Network-level control of heterogeneous automated traffic guaranteeing bus priority

Document Type

Journal Article

Publication Date


Subject Area

mode - bus, mode - car, place - urban, infrastructure - bus/tram priority, infrastructure - right of way, operations - traffic, operations - performance, technology - automatic vehicle monitoring, technology - intelligent transport systems


Rhythmic control, Heterogeneous traffic, Connected and automated vehicles, Bus priority


Guaranteeing the quality of transit service is of great importance to promote the attractiveness of buses and alleviate urban traffic issues such as congestion and pollution. Emerging technologies of automated driving and V2X communication have the potential to enable the accurate control of vehicles and the efficient organization of traffic to enhance both the schedule adherence of buses and the overall network mobility. This study proposes a novel network-level control scheme for heterogeneous automated traffic composed of buses and private cars under a full connected and automated environment. Inheriting the idea of network-level rhythmic control proposed by Lin et al. (2021b), an innovative rhythmic control scheme for heterogeneous traffic, i.e., RC-H, is established to organize the mixed traffic in a rhythmic manner. Realized virtual platoons are designed for accommodating vehicles to pass through the network, including dedicated virtual platoons for buses to provide exclusive right-of-ways (ROWs) on their trips and regular virtual platoons for private cars along with an optimal assignment plan to minimize the total travel cost. A mixed-integer linear program (MILP) is formulated to optimize the RC-H scheme with the objective of minimizing the weighted travel costs of both buses and private cars. A bilevel heuristic solution method is designed to relieve the computational burden of MILP. Numerical examples and simulation experiments are conducted to evaluate the performance of the RC-H scheme under different scenarios. The results show that the bus punctuality can be guaranteed and the traveler delay can be minimized under various demand levels with transit priority. Moreover, compared with traffic signal control (TSC) strategies, including those with fixed timing and those with bus priority, the RC-H scheme shows significant advantages in handling heavy traffic demand, in terms of both reducing vehicle delay and enhancing network throughput.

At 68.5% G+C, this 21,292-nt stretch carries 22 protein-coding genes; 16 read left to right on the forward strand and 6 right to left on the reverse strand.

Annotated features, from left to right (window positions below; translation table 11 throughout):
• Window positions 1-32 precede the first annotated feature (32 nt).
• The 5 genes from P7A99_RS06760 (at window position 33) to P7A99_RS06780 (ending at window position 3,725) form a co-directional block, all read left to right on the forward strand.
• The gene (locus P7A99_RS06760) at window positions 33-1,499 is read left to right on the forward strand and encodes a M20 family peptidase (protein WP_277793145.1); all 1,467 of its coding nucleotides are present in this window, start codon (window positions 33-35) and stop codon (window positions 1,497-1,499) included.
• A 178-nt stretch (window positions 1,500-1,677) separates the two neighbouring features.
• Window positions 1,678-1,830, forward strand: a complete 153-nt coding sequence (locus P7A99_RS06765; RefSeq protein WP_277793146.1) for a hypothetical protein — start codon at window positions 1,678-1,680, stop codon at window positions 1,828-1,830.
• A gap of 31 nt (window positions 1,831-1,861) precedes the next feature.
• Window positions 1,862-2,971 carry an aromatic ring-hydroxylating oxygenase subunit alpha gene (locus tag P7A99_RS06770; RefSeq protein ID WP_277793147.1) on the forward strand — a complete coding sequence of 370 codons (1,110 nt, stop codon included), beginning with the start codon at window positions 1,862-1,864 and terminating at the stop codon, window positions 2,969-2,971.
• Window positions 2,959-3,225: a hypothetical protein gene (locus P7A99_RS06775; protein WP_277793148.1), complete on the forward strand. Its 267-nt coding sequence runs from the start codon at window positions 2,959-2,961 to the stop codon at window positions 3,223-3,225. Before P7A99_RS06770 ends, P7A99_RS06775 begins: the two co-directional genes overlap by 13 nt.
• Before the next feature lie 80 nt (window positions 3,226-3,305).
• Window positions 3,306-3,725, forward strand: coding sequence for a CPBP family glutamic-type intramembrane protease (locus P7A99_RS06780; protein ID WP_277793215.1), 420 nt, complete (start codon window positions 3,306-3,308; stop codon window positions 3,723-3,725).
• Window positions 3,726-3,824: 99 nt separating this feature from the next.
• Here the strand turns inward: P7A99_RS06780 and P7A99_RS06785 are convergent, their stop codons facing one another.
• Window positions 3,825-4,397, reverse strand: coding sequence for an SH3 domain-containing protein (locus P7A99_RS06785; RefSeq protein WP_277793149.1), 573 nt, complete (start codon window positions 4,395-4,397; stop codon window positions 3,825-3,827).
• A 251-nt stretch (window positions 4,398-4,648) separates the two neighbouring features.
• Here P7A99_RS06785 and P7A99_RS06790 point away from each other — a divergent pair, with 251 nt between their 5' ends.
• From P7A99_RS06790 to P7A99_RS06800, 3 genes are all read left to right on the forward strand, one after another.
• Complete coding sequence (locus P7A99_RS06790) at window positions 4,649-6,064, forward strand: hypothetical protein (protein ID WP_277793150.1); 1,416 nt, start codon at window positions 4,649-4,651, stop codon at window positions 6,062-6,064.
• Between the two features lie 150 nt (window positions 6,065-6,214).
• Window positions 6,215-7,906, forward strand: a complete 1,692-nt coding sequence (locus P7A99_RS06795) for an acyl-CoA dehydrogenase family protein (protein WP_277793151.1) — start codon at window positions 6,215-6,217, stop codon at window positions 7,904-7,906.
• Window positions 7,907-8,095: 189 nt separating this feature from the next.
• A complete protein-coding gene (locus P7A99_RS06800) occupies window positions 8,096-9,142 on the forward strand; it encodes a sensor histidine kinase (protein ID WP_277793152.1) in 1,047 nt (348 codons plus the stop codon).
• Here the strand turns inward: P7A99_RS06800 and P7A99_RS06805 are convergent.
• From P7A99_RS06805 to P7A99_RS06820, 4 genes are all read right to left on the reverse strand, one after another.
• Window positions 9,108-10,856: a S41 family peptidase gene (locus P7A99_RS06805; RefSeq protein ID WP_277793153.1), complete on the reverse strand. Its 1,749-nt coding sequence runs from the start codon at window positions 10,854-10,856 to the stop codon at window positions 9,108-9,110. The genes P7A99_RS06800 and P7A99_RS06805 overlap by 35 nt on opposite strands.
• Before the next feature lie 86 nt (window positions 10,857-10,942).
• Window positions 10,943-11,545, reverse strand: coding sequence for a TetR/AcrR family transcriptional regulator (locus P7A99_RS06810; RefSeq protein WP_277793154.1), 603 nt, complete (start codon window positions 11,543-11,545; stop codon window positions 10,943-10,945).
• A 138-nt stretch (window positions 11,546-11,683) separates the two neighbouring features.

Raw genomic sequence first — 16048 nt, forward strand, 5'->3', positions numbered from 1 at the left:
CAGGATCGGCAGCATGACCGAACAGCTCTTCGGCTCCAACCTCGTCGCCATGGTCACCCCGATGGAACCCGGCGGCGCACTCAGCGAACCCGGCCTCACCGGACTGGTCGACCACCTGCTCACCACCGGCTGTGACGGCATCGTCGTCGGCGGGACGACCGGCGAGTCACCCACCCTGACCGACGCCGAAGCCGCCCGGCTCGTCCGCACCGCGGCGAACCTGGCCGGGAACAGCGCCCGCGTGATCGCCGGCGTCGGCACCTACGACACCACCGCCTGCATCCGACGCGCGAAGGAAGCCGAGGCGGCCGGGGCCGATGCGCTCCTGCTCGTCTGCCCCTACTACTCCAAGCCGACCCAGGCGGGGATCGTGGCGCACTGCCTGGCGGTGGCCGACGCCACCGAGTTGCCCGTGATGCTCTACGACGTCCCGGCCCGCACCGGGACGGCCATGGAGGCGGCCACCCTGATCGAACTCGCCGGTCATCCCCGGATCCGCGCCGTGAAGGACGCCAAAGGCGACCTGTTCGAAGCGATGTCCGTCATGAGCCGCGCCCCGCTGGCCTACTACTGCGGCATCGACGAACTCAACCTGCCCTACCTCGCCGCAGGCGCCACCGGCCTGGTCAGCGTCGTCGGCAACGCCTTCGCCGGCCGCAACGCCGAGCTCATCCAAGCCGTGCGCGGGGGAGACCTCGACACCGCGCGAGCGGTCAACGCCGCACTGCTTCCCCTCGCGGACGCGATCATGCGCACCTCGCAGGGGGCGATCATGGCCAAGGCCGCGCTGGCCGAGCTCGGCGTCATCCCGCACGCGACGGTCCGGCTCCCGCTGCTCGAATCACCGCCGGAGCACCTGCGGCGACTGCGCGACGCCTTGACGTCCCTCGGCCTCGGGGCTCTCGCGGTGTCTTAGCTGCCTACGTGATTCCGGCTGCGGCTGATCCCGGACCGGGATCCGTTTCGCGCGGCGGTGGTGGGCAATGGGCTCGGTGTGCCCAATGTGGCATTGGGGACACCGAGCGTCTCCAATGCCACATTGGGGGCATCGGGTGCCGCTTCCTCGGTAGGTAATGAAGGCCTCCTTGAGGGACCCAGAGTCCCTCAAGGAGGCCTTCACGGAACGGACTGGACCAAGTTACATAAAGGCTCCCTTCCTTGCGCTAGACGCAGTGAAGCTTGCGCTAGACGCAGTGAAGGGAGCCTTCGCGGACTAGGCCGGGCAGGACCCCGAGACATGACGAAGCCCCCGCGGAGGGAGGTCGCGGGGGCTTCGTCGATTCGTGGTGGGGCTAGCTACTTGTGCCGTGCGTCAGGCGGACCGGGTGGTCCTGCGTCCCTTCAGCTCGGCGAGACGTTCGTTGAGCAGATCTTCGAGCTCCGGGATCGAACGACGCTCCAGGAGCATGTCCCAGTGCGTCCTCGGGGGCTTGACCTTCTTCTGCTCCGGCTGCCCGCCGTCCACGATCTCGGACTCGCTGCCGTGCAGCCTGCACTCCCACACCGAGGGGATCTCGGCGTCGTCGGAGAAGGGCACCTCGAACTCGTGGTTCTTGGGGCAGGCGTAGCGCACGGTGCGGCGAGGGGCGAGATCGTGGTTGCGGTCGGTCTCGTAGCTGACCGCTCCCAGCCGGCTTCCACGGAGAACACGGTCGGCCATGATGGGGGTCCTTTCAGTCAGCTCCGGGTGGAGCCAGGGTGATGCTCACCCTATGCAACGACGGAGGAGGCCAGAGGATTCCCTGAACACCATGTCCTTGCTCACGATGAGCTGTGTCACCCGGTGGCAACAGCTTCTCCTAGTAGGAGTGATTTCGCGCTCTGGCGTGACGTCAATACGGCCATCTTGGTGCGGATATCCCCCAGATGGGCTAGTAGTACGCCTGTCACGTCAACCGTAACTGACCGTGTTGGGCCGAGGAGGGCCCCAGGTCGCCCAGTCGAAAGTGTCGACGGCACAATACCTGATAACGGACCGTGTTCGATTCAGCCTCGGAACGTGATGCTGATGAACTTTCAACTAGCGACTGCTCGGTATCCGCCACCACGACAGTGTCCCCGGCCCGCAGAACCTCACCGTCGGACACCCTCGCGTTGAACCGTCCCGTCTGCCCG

Permission to publish the abstract has been given by Elsevier, copyright remains with them.


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